Dress code policy at work may seem like a straightforward issue. That is, until dress code becomes a legal issue. When a company’s policy become overly invasive, employment law steps in to ensure that workers are afforded their equal rights.
Specifically implicated in such instances, is Title VII of the 1964 Civil Rights Act. This federal statute is meant to ensure that historically discriminated groups receive equal and fair treatment at work. It prohibits discrimination based on certain protected characteristics at all levels of employment. This means discrimination based on race, color, national origin, age, sex, religion or disability is a violation of federal law in all workplaces with over 15 employees.
The law applies to any number of employment practices from hiring and firing to promotions and benefits. Most importantly, the statute can override a company’s dress code policy in instances where that policy discriminates against certain workers based one or more of the protected categories noted therein.
Title VII and the Dress Code Dilemma
An immediate problem with dress code policy arises when the policy itself causes certain protected groups to experience discrimination while at work. Most often in this context, the discrimination arises from religious beliefs about dress and those beliefs clashing with company policy.
In order to bring equality into the workplace, Congress decided that American companies must accommodate a worker’s religious beliefs as long as those accommodations would not cause undue hardship to the employer. Such accommodations range from allowing a worker to wear his yarmulke to work or allowing a Muslim worker space and time to complete afternoon prayers.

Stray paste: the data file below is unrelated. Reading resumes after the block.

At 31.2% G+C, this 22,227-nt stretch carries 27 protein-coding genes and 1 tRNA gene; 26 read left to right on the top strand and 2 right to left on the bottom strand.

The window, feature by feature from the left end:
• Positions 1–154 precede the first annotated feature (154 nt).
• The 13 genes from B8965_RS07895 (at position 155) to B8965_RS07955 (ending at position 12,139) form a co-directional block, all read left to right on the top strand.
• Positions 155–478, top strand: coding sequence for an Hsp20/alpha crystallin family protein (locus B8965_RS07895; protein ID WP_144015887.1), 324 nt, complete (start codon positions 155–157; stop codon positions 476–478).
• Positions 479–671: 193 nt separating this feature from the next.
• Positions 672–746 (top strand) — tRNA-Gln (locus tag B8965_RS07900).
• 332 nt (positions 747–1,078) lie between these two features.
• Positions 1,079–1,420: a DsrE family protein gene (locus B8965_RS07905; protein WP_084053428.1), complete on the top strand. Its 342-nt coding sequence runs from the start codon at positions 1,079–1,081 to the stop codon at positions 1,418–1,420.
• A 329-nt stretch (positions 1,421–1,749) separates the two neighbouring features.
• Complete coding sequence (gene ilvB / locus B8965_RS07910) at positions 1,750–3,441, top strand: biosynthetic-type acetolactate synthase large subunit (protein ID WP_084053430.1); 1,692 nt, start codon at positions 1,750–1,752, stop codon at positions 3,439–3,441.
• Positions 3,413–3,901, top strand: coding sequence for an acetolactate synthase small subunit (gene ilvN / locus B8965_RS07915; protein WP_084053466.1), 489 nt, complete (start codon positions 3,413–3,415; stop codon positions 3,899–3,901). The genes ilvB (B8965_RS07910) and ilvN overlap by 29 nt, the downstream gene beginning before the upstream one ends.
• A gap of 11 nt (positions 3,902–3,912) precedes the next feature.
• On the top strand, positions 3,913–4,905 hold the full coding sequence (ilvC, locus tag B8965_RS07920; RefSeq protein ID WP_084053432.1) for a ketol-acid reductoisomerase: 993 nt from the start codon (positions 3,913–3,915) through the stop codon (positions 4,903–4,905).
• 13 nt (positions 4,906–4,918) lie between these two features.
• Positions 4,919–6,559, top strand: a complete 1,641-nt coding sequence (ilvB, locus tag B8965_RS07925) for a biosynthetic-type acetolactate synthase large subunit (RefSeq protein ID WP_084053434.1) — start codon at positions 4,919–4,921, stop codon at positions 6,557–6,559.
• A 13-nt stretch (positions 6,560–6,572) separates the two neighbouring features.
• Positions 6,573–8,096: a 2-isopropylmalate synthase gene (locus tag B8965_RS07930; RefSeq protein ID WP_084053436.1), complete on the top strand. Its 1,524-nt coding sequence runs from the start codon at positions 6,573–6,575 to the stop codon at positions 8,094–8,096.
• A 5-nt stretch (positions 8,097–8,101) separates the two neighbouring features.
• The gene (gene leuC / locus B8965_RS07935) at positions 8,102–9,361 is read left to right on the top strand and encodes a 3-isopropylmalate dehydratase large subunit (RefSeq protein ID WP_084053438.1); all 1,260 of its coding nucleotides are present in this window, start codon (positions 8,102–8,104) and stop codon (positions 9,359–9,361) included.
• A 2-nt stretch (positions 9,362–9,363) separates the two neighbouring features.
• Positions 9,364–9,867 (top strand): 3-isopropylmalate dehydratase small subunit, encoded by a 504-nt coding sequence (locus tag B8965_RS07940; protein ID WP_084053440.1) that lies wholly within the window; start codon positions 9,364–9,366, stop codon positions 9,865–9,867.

The idea is that the constitution’s freedom of religion dictates extend into the workplace and that no worker should be treated differently from other workers simply because they practice a certain religion, nor should a worker be denied the right to reasonably observe religious beliefs while at work.
The Reasonable Accommodations Factor
An issue that often comes up with dress code problems at work has to do with reasonable accommodations. As mentioned, an employer is required under Title VII to provide reasonable accommodations to workers who have a need to observe religious beliefs while at work. This often includes allowing religious dress or even religious styles such as wearing a beard or other physical styles.
The law states that as long as the request to accommodate such religious practices is reasonable, it should be granted. The reasonableness of a request for religious accommodation stems from whether or not the accommodation would cause undue hardship to a business.
This hardship need not be purely financial. If the accommodation causes an interruption in the daily occurrence of business or if the accommodation involves supporting the worker in a manner independent of work affairs, the employer is not legally obligated to grant such requests. However, the employer is not allowed to provide insufficient types of accommodation, such as requiring religious garb to be covered, either.